Live Like the Locals in Singapore

One of my favorite parts about traveling is having the opportunity to experience how other people live. Sure, seeing the sites, shopping and zoos are fun, and I enjoy them as much as the next girl or guy (actually, probably more). But what I really fancy doing when I visit a foreign country is to frequent the places the locals go. Eat the where the locals eat.  And stay where the locals stay.

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I recently went to Singapore, and while most people I know like to stay downtown, I opted to stay in a residential neighborhood about 15 minutes away by taxi. Staying downtown is great. It’s close to loads of fantastic restaurants, museums, and parks. There’s so much to do in that area. But it’s not where most of the natives live. So instead of staying among the sparkling lights, tourists and the hustle and bustle of downtown, I chose to stay in the beautiful, historic Katong district.

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I did little research and learned that Katong has all the conveniences of being downtown (plenty of shops, restaurants, bars, etc.), but with a completely different vibe. It’s more low-key and less touristy, but also very cool and hip. It’s primarily a residential area, and the Joo Chiat neighborhood is in walking distance. To be clear, there are a few hotels in the district, so it’s not completely tourist-free.

Katong has a very distinct look and feel. And if I’m being honest, it’s like nothing I would have imagined seeing in Singapore. The architecture is not like any place else in the city. It reminded me a little of the row houses in New Orleans. The buildings are made of cement (I’m pretty sure); some are colorful and most have ornate details and arches.

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The reason Katong is so unique is that it’s where the Peranakans (natives mixed with local and Chinese ancestry) and Eurasians originally settled. And their cultures still remain in Katong today. From the buildings to the clothes to the food, this district has things you won’t find in any other part of Singapore. Also, it’s a quiet, relaxing place to come back to after spending hours walking, sweating and sight-seeing in the city.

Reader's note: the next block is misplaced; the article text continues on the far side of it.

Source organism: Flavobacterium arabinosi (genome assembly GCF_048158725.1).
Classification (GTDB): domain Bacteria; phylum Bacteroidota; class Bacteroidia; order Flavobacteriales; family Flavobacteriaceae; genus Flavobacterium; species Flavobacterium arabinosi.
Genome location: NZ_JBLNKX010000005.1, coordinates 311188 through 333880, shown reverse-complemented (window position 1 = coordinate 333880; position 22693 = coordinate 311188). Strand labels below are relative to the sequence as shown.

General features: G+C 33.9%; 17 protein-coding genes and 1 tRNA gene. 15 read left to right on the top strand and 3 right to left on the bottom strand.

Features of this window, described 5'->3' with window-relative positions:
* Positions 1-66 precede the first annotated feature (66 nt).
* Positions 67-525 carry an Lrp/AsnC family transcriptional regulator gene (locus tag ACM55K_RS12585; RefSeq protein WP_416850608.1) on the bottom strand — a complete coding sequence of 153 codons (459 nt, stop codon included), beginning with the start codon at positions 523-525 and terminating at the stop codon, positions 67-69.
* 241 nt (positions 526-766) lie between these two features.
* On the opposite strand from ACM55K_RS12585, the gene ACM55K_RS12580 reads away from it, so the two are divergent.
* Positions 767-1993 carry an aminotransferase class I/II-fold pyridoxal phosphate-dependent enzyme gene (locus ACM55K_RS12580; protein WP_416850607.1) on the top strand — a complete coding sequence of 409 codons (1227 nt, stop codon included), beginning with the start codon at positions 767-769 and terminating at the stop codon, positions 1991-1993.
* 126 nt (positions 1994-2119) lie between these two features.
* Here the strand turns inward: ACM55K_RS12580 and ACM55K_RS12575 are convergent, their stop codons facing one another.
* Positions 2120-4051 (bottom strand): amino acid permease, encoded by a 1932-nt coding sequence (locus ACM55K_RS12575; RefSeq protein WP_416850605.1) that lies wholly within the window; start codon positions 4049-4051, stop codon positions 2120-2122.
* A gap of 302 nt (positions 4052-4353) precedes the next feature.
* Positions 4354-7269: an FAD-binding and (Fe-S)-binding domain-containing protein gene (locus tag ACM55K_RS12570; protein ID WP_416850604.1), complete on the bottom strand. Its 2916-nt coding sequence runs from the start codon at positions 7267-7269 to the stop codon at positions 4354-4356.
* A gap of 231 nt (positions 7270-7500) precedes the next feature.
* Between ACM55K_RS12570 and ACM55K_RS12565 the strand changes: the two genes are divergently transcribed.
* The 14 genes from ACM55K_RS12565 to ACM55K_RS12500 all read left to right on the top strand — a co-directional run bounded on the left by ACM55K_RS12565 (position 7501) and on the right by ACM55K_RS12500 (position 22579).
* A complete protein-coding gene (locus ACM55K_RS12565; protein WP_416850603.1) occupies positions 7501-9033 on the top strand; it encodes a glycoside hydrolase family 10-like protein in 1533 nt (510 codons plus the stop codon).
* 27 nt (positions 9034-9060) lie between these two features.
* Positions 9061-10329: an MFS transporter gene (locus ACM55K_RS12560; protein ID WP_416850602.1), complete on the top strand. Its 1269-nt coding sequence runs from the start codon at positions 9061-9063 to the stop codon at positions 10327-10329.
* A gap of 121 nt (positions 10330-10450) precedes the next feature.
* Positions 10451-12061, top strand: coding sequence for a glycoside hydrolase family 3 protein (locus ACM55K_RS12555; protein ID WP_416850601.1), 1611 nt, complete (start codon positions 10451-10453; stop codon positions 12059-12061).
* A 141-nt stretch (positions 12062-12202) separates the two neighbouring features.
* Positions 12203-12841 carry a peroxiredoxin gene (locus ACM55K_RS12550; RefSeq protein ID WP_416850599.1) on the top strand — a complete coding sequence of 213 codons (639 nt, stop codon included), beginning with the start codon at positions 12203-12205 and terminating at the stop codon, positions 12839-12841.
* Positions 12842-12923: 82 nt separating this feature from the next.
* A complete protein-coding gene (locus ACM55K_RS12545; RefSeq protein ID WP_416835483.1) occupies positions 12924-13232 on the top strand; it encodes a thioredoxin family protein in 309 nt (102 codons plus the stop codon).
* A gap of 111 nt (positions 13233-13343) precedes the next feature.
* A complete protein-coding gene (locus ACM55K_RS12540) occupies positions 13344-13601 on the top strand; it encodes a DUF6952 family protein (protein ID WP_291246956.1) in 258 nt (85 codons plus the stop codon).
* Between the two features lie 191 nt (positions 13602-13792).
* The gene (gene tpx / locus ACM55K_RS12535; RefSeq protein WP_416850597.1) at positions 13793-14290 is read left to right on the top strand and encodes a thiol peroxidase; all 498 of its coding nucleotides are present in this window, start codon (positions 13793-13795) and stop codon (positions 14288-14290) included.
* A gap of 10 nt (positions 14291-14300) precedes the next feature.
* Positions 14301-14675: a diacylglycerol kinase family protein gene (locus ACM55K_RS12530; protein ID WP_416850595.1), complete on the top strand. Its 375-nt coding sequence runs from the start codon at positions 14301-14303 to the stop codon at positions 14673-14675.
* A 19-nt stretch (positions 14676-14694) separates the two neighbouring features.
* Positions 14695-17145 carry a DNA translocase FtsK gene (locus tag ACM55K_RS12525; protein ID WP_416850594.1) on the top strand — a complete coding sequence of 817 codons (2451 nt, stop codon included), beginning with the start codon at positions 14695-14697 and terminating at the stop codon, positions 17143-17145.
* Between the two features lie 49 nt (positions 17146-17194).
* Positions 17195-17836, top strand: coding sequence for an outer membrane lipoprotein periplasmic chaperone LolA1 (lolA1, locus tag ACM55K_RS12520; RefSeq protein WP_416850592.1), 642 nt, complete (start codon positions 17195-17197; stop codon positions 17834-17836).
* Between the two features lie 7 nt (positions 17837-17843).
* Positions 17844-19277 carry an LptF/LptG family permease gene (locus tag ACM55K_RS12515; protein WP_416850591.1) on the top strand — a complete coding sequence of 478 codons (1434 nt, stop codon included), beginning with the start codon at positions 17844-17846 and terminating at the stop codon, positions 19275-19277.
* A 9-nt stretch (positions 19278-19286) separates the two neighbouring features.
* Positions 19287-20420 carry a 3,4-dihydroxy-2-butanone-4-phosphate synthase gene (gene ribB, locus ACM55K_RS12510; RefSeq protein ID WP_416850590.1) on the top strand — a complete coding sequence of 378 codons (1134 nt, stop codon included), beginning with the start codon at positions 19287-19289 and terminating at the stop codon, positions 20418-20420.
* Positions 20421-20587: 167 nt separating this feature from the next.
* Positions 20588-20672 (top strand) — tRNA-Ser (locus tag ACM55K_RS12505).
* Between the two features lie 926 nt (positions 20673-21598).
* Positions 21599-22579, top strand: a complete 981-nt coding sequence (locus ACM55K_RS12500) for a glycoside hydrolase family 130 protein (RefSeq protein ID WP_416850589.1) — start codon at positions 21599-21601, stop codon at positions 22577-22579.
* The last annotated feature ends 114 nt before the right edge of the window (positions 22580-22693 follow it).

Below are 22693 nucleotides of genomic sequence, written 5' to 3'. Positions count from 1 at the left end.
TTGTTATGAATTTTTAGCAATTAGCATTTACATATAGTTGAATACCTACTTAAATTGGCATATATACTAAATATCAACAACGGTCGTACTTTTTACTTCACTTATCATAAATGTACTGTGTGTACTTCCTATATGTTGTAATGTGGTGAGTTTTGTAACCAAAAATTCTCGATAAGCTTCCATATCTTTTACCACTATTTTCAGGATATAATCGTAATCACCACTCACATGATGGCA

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We stayed at the Hotel Indigo, and it is fabulous. The rooms are a very nice size, the hotel is new and modern, and there’s an infinity pool on the roof with an amazing view. The decor is stunning; from the furniture to the tiles to the art, it’s all beautiful and unique. The hotel also features a 24-hour fitness center, a business center, free Wi-Fi and same-day dry cleaning. Unfortunately, it does not have a self-laundry facility. The hotel restaurant, Baba Chews, is another perk. The breakfast is incredible! I devoured my morning meal there almost every day I was in Singapore and was always immensely satisfied. I also stopped by every evening for a nightcap (to two). The bartender never disappointed. I happily slurped many slightly-overpriced cocktails with a Katong-twist (to be fair, alcohol in Singapore is pretty expensive anywhere you go). My favorite amenity Hotel Indigo offers is the Handy. While a lot of travelers nowadays opt to purchase portable Wi-Fis or pre-paid sim cards, if you stay at this hotel, you won’t need to. The Handy is a smart-phone you can use during your stay; you can make unlimited local calls and have unlimited access to the internet. It even has several popular apps already installed. Additionally, it has tons of information and suggestions on Katong and Singapore.